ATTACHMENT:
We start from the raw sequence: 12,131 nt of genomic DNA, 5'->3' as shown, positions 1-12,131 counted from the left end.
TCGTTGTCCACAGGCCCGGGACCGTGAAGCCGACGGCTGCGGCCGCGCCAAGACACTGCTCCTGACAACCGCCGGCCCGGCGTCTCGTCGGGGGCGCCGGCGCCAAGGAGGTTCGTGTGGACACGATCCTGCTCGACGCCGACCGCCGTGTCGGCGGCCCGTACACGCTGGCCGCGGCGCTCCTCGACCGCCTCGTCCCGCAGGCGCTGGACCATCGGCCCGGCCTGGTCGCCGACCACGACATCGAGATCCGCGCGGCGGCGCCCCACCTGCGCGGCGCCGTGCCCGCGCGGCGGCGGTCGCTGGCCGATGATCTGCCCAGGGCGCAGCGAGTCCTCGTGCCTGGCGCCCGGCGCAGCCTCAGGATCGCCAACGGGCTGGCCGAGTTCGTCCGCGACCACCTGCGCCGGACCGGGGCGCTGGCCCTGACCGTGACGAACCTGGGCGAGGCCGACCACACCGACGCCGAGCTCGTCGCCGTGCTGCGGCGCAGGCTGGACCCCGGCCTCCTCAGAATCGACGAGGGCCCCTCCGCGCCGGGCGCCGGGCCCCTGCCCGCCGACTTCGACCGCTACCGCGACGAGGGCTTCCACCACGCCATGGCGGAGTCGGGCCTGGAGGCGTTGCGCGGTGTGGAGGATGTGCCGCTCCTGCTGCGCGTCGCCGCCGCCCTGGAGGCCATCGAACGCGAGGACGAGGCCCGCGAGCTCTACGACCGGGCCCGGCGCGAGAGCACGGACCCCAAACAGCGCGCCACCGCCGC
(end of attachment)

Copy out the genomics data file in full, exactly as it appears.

We start from the raw sequence: 12,131 nt of genomic DNA, 5'->3' as shown, positions 1-12,131 counted from the left end.
TCGTTGTCCACAGGCCCGGGACCGTGAAGCCGACGGCTGCGGCCGCGCCAAGACACTGCTCCTGACAACCGCCGGCCCGGCGTCTCGTCGGGGGCGCCGGCGCCAAGGAGGTTCGTGTGGACACGATCCTGCTCGACGCCGACCGCCGTGTCGGCGGCCCGTACACGCTGGCCGCGGCGCTCCTCGACCGCCTCGTCCCGCAGGCGCTGGACCATCGGCCCGGCCTGGTCGCCGACCACGACATCGAGATCCGCGCGGCGGCGCCCCACCTGCGCGGCGCCGTGCCCGCGCGGCGGCGGTCGCTGGCCGATGATCTGCCCAGGGCGCAGCGAGTCCTCGTGCCTGGCGCCCGGCGCAGCCTCAGGATCGCCAACGGGCTGGCCGAGTTCGTCCGCGACCACCTGCGCCGGACCGGGGCGCTGGCCCTGACCGTGACGAACCTGGGCGAGGCCGACCACACCGACGCCGAGCTCGTCGCCGTGCTGCGGCGCAGGCTGGACCCCGGCCTCCTCAGAATCGACGAGGGCCCCTCCGCGCCGGGCGCCGGGCCCCTGCCCGCCGACTTCGACCGCTACCGCGACGAGGGCTTCCACCACGCCATGGCGGAGTCGGGCCTGGAGGCGTTGCGCGGTGTGGAGGATGTGCCGCTCCTGCTGCGCGTCGCCGCCGCCCTGGAGGCCATCGAACGCGAGGACGAGGCCCGCGAGCTCTACGACCGGGCCCGGCGCGAGAGCACGGACCCCAAACAGCGCGCCACCGCCGC